Housing minister: 'Let architects rip' to improve housing design

Housing minister Kit Malthouse has said the government's new design commission will urge developers to "let architects rip", arguing that good design is crucial to tackling Britain's housing crisis.

Good design: Christ's College, Guildford, which was shortlisted for the 2010 RIBA Stirling Prize
Good design: Christ's College, Guildford, which was shortlisted for the 2010 RIBA Stirling Prize

In a forward to a collection of essays published today by the centre right think-tank Policy Exchange, Malthouse says that the government's new Building Better, Building Beautiful design commission "will urge developers to make room for beauty and to let architects rip, for only they can save us from the blankness".

Malthouse writes: "My biggest challenge by far as housing minister will be convincing the British people that the land needed to solve the national housing crisis lies in their suburbs, villages, cities and towns.

"The only way we stand a chance of winning their support for this output is if they like what we build – beautiful buildings gather support; blank ubiquity garners protest and resentment.

"If there is one thing I achieve as housing minister I want it to be that articulation, detailing, proportion and vernacular become words used in the design of mass domestic architecture."

One of the essays, by Ben Bolgar, senior director at built environment charity The Prince's Foundation, condemns "woolly and wordy" planning policy for allowing badly designed housing schemes to secure permission.

Bolgar says that design standards in the revised National Planning Policy Framework are "simply not precise enough or certain enough for planners to exert any real control".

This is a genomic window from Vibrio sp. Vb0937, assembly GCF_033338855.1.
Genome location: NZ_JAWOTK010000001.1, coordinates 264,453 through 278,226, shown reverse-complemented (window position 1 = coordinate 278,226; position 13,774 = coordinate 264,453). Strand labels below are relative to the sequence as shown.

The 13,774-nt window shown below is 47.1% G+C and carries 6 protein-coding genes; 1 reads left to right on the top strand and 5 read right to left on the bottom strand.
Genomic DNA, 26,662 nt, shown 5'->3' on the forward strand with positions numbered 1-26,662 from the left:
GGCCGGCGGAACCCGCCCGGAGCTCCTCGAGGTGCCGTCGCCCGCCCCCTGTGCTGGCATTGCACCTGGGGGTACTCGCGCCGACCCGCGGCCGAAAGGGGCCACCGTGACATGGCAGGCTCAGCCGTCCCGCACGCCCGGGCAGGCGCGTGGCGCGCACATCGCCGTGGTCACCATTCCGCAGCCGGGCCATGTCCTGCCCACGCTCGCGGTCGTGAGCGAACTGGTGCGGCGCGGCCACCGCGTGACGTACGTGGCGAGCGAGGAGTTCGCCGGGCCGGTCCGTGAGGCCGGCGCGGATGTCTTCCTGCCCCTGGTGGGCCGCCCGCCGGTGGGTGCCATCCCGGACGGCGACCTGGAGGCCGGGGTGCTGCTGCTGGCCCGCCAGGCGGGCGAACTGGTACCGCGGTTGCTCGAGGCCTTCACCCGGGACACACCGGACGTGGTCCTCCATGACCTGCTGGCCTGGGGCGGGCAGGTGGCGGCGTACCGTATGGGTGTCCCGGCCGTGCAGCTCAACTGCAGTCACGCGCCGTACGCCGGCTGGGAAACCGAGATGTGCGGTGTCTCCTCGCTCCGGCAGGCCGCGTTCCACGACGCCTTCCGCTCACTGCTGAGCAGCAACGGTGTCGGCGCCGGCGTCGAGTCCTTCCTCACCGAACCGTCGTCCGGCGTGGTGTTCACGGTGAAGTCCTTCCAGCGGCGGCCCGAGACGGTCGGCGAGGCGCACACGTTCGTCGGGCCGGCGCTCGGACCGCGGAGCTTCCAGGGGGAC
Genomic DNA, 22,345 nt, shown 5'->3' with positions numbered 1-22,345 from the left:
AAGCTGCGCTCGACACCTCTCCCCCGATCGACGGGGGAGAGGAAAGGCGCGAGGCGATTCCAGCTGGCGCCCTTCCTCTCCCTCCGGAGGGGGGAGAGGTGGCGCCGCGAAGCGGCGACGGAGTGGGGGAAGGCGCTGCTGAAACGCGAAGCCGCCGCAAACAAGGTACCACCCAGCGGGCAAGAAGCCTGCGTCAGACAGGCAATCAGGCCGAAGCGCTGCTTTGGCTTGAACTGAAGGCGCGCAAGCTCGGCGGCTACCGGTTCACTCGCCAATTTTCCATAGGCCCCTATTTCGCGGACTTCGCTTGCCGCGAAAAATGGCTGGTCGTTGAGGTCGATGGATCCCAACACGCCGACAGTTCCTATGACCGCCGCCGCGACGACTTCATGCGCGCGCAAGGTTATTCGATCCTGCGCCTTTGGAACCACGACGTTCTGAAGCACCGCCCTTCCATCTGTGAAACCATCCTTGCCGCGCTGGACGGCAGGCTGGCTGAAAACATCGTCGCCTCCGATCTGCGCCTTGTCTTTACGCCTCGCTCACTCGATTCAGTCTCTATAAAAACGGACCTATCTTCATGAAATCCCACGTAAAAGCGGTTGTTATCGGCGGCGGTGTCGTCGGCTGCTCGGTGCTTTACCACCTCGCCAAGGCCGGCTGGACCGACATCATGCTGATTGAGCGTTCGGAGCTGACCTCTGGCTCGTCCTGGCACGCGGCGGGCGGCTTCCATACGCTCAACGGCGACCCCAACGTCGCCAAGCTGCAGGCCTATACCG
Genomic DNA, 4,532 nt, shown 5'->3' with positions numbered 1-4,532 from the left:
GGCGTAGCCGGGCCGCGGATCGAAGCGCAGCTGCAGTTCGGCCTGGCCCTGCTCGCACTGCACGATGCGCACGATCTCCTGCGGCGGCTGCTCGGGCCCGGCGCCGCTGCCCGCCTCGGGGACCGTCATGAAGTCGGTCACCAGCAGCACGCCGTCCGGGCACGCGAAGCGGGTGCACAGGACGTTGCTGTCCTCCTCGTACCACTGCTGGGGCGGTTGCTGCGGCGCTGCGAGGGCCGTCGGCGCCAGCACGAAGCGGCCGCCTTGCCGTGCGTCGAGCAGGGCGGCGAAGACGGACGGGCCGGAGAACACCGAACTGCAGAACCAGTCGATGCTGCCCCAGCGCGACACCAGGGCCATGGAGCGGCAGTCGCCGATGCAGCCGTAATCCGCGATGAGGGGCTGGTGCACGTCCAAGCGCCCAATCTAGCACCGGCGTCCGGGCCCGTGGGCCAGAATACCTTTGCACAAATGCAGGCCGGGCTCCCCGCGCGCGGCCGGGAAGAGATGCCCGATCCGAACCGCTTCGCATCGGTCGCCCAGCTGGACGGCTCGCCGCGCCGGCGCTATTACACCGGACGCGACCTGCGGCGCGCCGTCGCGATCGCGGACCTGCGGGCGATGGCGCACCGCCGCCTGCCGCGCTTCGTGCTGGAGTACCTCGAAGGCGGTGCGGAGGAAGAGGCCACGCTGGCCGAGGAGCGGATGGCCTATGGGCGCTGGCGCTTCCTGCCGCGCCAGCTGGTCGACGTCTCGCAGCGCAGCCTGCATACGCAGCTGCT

He calls for planning officers to be given more power to refuse schemes on design grounds - but only with reference to clear standards.

"The worry I have with encouraging planning officers to refuse schemes on the basis of poor design is that the planning officer suddenly becomes the arbiter of taste," he writes.

Bolgar says that clearly defined standards would make planning policy "more objective and developers would have fewer places to hide".

Planning policy should require meaningful engagement with local people on the design process; definitions for diverse housing types and tenures; diversity of employment spaces; and long-term management of sites, he says.

The Building Beautiful report also includes contributions from Create Streets director Nicholas Boys Smith, Labour MP Jon Cruddas, architect Sir Terry Farrell, and Sir Roger Scruton, chair of the Building Better, Building Beautiful commission.

Scruton writes that the commission "has to report on the ways in which the public demand for acceptable design and beautiful aspect in the built environment can be satisfied, within the constraints affecting new development."

He writes: "There is no one style, no one template, no one conception of space and its uses that will satisfy the many demands before us. But if we do not put beauty at the top of the agenda we risk blemishing forever the face of a country whose beauty is one of the most important reasons why our ancestors laid down their lives in its defence."


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